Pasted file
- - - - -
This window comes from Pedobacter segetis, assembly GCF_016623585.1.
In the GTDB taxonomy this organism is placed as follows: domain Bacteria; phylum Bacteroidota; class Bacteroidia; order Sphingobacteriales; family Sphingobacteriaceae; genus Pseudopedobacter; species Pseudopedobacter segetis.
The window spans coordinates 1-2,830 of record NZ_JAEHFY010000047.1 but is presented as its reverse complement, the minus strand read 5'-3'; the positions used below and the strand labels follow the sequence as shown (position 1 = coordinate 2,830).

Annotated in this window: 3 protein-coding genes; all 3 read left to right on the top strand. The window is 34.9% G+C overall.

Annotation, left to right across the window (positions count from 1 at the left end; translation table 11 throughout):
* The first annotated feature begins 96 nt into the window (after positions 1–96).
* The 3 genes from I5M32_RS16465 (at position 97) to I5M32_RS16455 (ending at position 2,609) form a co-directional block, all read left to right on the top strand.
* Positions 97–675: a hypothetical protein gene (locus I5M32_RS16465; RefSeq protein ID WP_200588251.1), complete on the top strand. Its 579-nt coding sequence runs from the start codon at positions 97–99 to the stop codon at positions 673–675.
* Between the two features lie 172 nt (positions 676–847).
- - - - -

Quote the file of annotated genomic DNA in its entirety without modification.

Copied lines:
This window comes from Pedobacter segetis, assembly GCF_016623585.1.
In the GTDB taxonomy this organism is placed as follows: domain Bacteria; phylum Bacteroidota; class Bacteroidia; order Sphingobacteriales; family Sphingobacteriaceae; genus Pseudopedobacter; species Pseudopedobacter segetis.
The window spans coordinates 1-2,830 of record NZ_JAEHFY010000047.1 but is presented as its reverse complement, the minus strand read 5'-3'; the positions used below and the strand labels follow the sequence as shown (position 1 = coordinate 2,830).

Annotated in this window: 3 protein-coding genes; all 3 read left to right on the top strand. The window is 34.9% G+C overall.

Annotation, left to right across the window (positions count from 1 at the left end; translation table 11 throughout):
* The first annotated feature begins 96 nt into the window (after positions 1–96).
* The 3 genes from I5M32_RS16465 (at position 97) to I5M32_RS16455 (ending at position 2,609) form a co-directional block, all read left to right on the top strand.
* Positions 97–675: a hypothetical protein gene (locus I5M32_RS16465; RefSeq protein ID WP_200588251.1), complete on the top strand. Its 579-nt coding sequence runs from the start codon at positions 97–99 to the stop codon at positions 673–675.
* Between the two features lie 172 nt (positions 676–847).